Japanese contractor Sumitomo Corporation-led consortium kept suspended for a week the work of their 1,200MW coal-fired power project on Matarbari Island, Cox’s Bazar following a threat of extremist attack on the site.
Alerted by the contractor eight to nine days ago, almost all of the 350 foreign engineers and officials suspended their activities at the site for a week and resumed work on Thursday as the government and the contractor beefed up security at the project site, officials said.
A total of 1,100 people have so far been deployed for beginning the construction of the power plant and other facilities on the Island where approximately 350 are from Japan, Korea, China, India, Sri Lanka and some other countries.
Meanwhile, prime minister Sheikh Hasina cancelled her visit scheduled for January 25 to Matarbari for inaugurating the construction work of the 1,200MW power plant, a deep sea port and other infrastructures at a cost of Tk $4.59 billion or Tk 36,720 crore, the officials informed.
Power division secretary Ahmad Kaikaus on Friday admitted that the Japanese contractor had received a threat a few days ago.
He, however, termed it as a ‘false alarm’ as the government investigated the matter and found nothing serious in it.
Although there was nothing to be afraid of such a ‘false alarm’, the authorities concerned beefed up the level of security at the project site and work had begun, the power division secretary said.
Sumitomo received the threat one year and a half after an extremist attack at Holey Artisan Bakery at Gulshan, Dhaka on July 1, 2016 in which seven Japanese along with 22 others were killed.
The attack raised security concerns and deferred the bid submission date by six months, from July 24, 2016 to January 31, 2017, as representatives of two Japanese bidders declined to visit Bangladesh.
When asked why such changes were brought to the inaugural programme, state-run Coal Power Generation Company of Bangladesh managing director Md Abul Quasem said that the schedule was deferred to January 28 to ensure the presence of some foreign delegates at the ceremony.
He also informed that the prime minister would inaugurate the construction work of the country’s second largest project in terms of investment, next to the Rooppur Nuclear Power Project worth $13.21 billion, through video conferencing.
The power division officials estimate that the total cost of Matarbari power project may exceed Tk 50,000 crore or $6.25 billion, almost double the primary estimate of less than Tk 27,000 crore or $3.38 billion, in 2013.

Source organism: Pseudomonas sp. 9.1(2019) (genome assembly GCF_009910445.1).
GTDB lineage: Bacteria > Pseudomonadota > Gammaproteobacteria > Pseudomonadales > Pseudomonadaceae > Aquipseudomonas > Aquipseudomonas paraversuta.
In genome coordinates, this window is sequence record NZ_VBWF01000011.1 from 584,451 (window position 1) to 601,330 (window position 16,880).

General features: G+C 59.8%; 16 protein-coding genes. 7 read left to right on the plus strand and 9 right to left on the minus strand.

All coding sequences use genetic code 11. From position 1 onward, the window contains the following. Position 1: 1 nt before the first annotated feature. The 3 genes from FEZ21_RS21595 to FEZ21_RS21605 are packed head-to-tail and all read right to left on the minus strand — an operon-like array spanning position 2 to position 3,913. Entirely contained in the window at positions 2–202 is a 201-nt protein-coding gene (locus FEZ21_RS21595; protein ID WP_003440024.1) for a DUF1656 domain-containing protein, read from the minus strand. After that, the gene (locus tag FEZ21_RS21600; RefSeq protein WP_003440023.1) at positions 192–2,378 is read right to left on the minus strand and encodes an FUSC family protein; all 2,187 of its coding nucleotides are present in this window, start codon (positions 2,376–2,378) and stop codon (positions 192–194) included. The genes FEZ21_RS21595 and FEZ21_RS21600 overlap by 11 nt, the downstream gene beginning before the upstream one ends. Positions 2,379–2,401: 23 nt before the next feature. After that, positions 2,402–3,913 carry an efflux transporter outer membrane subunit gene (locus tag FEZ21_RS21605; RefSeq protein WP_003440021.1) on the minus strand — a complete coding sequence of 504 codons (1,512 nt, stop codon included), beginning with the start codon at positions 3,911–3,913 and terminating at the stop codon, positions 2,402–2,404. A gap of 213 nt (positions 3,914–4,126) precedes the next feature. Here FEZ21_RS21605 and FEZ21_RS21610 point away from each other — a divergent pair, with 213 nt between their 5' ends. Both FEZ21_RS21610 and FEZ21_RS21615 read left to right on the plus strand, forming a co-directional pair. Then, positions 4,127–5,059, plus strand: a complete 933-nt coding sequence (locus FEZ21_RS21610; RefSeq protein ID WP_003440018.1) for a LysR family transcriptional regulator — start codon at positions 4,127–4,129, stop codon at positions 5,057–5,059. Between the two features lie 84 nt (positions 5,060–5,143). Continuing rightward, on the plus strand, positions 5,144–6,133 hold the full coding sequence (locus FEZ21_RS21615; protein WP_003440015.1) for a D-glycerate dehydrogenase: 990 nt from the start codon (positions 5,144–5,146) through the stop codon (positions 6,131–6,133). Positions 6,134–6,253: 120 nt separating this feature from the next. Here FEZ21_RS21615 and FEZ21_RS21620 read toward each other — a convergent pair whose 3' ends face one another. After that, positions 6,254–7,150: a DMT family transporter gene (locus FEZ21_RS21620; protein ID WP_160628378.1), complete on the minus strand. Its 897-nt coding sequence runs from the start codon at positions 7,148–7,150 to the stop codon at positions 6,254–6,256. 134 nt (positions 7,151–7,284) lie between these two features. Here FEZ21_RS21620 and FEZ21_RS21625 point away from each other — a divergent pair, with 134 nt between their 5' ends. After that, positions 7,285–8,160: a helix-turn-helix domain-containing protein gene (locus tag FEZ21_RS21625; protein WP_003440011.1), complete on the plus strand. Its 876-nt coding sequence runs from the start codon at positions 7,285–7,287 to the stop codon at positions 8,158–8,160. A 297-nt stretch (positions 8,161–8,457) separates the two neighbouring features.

The coal power company is implementing the project with soft loan from Japan International Cooperation Agency.
Under the $4.59 billion contract, the Sumitomo-led consortium will construct a deep sea port with coal handling facilities for coal import, coal storage, power plant construction, township development, rural electrification and construction of transmission facilities and road communication.
The project has been experiencing difficulties amid controversies in the past two years over delay in the bidding process, corruption in land acquisition and abnormal escalation of its implementation cost.
Abnormal cost escalation and awarding a major contract to a Japanese consortium that has a partner with negative asset raised concerns of the experts who find lack of transparency in the project implementation.
The Japan-funded project shortlisted two Japanese companies for bidding for the engineering, procurement and construction (EPC) contract which also raised question whether the process was open and competitive as the contract was supposed to be awarded through international bidding.
On July 27, 2017, the coal power company hurriedly inked the EPC contract with Sumitomo Corporation-led consortium at a cost of $4.59 billion (Tk 37,730 crore).
The contract was signed few hours after a government review panel handed down a split verdict on a complaint filed by second-lowest bidder, Marubeni Corporation-led consortium, for the project saying that Sumitomo-led consortium was not eligible for the contest.
On the day, three-member review panel chair Md Enamul Kabir commented that Sumitomo-led consortium was not eligible for the contest while the other two members — Muhammad Shamsul Alam and Syed Enayet Ullah — ruled the opposite, according to the order.
In its complaint, Marubeni-led consortium said that Toshiba Corporation, a partner of the Sumitomo consortium, issued a statement on May 15 showing its net asset (-)260 billion yen which disqualified the consortium from the bidding process.
The complaint also said that awarding the contract to a consortium having a partner lacking financial soundness was a violation of bid evaluation criteria and the procurement JICA guideline.
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